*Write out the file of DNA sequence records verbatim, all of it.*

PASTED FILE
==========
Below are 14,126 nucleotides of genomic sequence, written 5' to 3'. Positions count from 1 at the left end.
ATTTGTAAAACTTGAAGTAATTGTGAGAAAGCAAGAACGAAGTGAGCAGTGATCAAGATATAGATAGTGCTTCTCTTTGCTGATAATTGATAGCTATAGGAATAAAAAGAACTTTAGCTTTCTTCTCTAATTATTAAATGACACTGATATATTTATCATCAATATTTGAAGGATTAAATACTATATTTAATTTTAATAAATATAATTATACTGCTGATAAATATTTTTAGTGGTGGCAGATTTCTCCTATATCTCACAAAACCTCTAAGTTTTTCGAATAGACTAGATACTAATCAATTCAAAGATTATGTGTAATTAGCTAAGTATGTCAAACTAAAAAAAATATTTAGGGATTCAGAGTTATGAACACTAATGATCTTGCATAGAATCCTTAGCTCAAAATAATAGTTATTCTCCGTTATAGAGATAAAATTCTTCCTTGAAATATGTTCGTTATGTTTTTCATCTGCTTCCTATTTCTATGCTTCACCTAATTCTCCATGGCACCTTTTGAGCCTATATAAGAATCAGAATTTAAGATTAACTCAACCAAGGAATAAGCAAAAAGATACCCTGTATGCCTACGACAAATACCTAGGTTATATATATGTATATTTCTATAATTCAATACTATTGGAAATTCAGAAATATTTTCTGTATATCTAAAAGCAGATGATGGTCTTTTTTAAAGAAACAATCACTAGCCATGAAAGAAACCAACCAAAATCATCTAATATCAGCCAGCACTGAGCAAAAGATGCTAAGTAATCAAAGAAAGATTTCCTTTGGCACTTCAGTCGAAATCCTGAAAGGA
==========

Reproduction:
Below are 14,126 nucleotides of genomic sequence, written 5' to 3'. Positions count from 1 at the left end.
ATTTGTAAAACTTGAAGTAATTGTGAGAAAGCAAGAACGAAGTGAGCAGTGATCAAGATATAGATAGTGCTTCTCTTTGCTGATAATTGATAGCTATAGGAATAAAAAGAACTTTAGCTTTCTTCTCTAATTATTAAATGACACTGATATATTTATCATCAATATTTGAAGGATTAAATACTATATTTAATTTTAATAAATATAATTATACTGCTGATAAATATTTTTAGTGGTGGCAGATTTCTCCTATATCTCACAAAACCTCTAAGTTTTTCGAATAGACTAGATACTAATCAATTCAAAGATTATGTGTAATTAGCTAAGTATGTCAAACTAAAAAAAATATTTAGGGATTCAGAGTTATGAACACTAATGATCTTGCATAGAATCCTTAGCTCAAAATAATAGTTATTCTCCGTTATAGAGATAAAATTCTTCCTTGAAATATGTTCGTTATGTTTTTCATCTGCTTCCTATTTCTATGCTTCACCTAATTCTCCATGGCACCTTTTGAGCCTATATAAGAATCAGAATTTAAGATTAACTCAACCAAGGAATAAGCAAAAAGATACCCTGTATGCCTACGACAAATACCTAGGTTATATATATGTATATTTCTATAATTCAATACTATTGGAAATTCAGAAATATTTTCTGTATATCTAAAAGCAGATGATGGTCTTTTTTAAAGAAACAATCACTAGCCATGAAAGAAACCAACCAAAATCATCTAATATCAGCCAGCACTGAGCAAAAGATGCTAAGTAATCAAAGAAAGATTTCCTTTGGCACTTCAGTCGAAATCCTGAAAGGA